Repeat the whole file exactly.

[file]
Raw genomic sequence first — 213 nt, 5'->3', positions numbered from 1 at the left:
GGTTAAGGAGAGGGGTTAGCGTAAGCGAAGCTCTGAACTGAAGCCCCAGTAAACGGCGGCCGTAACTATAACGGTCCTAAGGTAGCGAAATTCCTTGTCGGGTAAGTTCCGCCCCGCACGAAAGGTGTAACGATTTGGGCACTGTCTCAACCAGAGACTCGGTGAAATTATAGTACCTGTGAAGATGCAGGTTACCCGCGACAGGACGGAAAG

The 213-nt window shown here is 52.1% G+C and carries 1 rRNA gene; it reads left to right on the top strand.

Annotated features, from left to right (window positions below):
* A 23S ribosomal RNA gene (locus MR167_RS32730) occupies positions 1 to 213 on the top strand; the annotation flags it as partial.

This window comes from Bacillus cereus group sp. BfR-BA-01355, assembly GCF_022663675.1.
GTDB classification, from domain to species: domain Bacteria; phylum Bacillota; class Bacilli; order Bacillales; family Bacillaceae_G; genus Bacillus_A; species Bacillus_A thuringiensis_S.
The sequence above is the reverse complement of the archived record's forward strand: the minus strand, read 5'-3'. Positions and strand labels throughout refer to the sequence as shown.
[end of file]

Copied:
Raw genomic sequence first — 213 nt, 5'->3', positions numbered from 1 at the left:
GGTTAAGGAGAGGGGTTAGCGTAAGCGAAGCTCTGAACTGAAGCCCCAGTAAACGGCGGCCGTAACTATAACGGTCCTAAGGTAGCGAAATTCCTTGTCGGGTAAGTTCCGCCCCGCACGAAAGGTGTAACGATTTGGGCACTGTCTCAACCAGAGACTCGGTGAAATTATAGTACCTGTGAAGATGCAGGTTACCCGCGACAGGACGGAAAG

The 213-nt window shown here is 52.1% G+C and carries 1 rRNA gene; it reads left to right on the top strand.

Annotated features, from left to right (window positions below):
* A 23S ribosomal RNA gene (locus MR167_RS32730) occupies positions 1 to 213 on the top strand; the annotation flags it as partial.

This window comes from Bacillus cereus group sp. BfR-BA-01355, assembly GCF_022663675.1.
GTDB classification, from domain to species: domain Bacteria; phylum Bacillota; class Bacilli; order Bacillales; family Bacillaceae_G; genus Bacillus_A; species Bacillus_A thuringiensis_S.
The sequence above is the reverse complement of the archived record's forward strand: the minus strand, read 5'-3'. Positions and strand labels throughout refer to the sequence as shown.